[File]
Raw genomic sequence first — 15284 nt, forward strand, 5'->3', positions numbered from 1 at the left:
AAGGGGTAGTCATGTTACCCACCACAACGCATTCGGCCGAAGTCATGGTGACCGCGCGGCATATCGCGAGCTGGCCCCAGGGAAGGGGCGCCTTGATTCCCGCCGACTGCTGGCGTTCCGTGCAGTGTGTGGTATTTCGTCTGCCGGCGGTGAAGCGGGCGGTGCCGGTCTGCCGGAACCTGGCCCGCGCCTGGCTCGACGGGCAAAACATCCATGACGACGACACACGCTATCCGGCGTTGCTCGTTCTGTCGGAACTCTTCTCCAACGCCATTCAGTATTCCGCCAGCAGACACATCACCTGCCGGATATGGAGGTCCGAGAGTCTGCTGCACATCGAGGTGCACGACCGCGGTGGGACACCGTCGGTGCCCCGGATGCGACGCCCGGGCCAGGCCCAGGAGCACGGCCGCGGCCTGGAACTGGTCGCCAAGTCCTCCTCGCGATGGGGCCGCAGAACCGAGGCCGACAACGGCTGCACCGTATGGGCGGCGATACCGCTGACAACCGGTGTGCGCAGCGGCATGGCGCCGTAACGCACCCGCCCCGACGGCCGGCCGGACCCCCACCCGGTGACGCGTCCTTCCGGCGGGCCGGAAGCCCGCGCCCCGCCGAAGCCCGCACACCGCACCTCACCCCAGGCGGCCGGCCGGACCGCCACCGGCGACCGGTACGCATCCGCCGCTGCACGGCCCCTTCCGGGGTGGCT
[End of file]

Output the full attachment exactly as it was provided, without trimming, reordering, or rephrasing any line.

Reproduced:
Raw genomic sequence first — 15284 nt, forward strand, 5'->3', positions numbered from 1 at the left:
AAGGGGTAGTCATGTTACCCACCACAACGCATTCGGCCGAAGTCATGGTGACCGCGCGGCATATCGCGAGCTGGCCCCAGGGAAGGGGCGCCTTGATTCCCGCCGACTGCTGGCGTTCCGTGCAGTGTGTGGTATTTCGTCTGCCGGCGGTGAAGCGGGCGGTGCCGGTCTGCCGGAACCTGGCCCGCGCCTGGCTCGACGGGCAAAACATCCATGACGACGACACACGCTATCCGGCGTTGCTCGTTCTGTCGGAACTCTTCTCCAACGCCATTCAGTATTCCGCCAGCAGACACATCACCTGCCGGATATGGAGGTCCGAGAGTCTGCTGCACATCGAGGTGCACGACCGCGGTGGGACACCGTCGGTGCCCCGGATGCGACGCCCGGGCCAGGCCCAGGAGCACGGCCGCGGCCTGGAACTGGTCGCCAAGTCCTCCTCGCGATGGGGCCGCAGAACCGAGGCCGACAACGGCTGCACCGTATGGGCGGCGATACCGCTGACAACCGGTGTGCGCAGCGGCATGGCGCCGTAACGCACCCGCCCCGACGGCCGGCCGGACCCCCACCCGGTGACGCGTCCTTCCGGCGGGCCGGAAGCCCGCGCCCCGCCGAAGCCCGCACACCGCACCTCACCCCAGGCGGCCGGCCGGACCGCCACCGGCGACCGGTACGCATCCGCCGCTGCACGGCCCCTTCCGGGGTGGCT